Anti-war template[edit]

The editor who prefers to leave the {{Anti-war}} template off of the article page suggested on my talk page that there had been agreement here to remove it. It's not that clear to me from reading this page that there was such a consensus and I would like to open the discussion for broader input. I don't feel a big stake in either keeping it or removing it; I am more concerned about the continual removal without edit summary or other comment. Some questions that come to my mind are:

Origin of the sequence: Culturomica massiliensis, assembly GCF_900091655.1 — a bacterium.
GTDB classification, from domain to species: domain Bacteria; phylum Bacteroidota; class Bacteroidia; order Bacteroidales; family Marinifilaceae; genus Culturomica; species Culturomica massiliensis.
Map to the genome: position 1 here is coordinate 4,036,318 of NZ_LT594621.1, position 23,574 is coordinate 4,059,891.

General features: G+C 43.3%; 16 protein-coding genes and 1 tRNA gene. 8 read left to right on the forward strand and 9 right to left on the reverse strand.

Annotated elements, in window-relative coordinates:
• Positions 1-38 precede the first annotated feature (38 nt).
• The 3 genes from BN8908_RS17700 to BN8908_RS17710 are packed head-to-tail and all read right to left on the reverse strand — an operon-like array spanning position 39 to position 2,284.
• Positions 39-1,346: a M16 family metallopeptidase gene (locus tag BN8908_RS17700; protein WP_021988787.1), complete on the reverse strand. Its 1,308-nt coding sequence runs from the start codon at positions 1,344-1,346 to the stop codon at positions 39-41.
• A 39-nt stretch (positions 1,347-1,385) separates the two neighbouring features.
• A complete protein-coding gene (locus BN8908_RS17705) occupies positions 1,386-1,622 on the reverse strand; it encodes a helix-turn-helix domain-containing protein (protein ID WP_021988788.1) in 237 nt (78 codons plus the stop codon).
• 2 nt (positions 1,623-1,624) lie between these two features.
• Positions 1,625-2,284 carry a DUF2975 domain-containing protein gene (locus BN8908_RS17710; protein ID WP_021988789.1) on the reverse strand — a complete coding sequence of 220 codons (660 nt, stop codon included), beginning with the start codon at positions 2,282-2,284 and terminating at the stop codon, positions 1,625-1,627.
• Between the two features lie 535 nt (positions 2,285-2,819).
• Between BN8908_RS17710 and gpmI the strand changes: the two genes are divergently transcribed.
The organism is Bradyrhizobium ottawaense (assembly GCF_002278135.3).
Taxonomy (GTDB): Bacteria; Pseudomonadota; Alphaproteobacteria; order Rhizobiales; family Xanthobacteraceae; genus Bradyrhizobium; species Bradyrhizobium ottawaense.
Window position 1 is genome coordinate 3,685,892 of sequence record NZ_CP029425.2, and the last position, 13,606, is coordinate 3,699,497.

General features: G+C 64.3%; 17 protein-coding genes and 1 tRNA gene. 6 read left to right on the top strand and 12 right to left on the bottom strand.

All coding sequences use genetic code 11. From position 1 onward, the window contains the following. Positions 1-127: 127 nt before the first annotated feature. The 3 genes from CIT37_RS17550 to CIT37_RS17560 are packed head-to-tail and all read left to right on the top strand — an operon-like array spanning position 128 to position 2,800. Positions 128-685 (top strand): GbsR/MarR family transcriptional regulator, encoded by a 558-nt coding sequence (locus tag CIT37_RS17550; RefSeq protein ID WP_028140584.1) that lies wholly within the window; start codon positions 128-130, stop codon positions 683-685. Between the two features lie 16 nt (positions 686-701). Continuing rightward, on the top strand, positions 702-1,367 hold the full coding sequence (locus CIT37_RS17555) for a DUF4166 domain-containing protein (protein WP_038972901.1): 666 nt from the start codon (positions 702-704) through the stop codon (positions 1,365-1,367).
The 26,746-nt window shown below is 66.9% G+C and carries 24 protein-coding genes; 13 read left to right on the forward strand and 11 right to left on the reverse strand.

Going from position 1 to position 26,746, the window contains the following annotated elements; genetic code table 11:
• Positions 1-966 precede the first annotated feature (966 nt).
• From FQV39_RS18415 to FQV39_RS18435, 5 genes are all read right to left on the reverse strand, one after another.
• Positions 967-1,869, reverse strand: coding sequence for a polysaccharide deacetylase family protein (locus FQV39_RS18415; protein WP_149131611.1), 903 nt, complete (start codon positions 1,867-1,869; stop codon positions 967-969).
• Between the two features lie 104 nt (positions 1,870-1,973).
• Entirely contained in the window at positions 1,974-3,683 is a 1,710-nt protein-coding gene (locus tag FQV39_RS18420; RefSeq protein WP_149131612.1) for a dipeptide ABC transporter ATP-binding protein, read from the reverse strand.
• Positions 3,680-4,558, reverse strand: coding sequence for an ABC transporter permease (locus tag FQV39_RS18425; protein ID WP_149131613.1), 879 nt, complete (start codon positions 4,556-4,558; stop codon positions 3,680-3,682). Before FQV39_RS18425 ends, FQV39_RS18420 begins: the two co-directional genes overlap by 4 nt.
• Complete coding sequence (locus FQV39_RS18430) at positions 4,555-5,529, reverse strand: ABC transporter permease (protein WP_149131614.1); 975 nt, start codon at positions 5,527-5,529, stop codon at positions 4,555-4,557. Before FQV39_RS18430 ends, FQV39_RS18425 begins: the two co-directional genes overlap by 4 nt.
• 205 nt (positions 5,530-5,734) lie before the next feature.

• In what ways is the anti-war template incompatible with this page?
  • In what ways is the anti-war template appropriate for this page?
  • If the consensus is to remove it, should Conscientious objectors be removed from the template also? The editors of the template must feel it is a significant anti-war topic.

What do editors of this article feel about the appropriateness of the anti-war template? JonHarder 22:41, 5 December 2006 (UTC)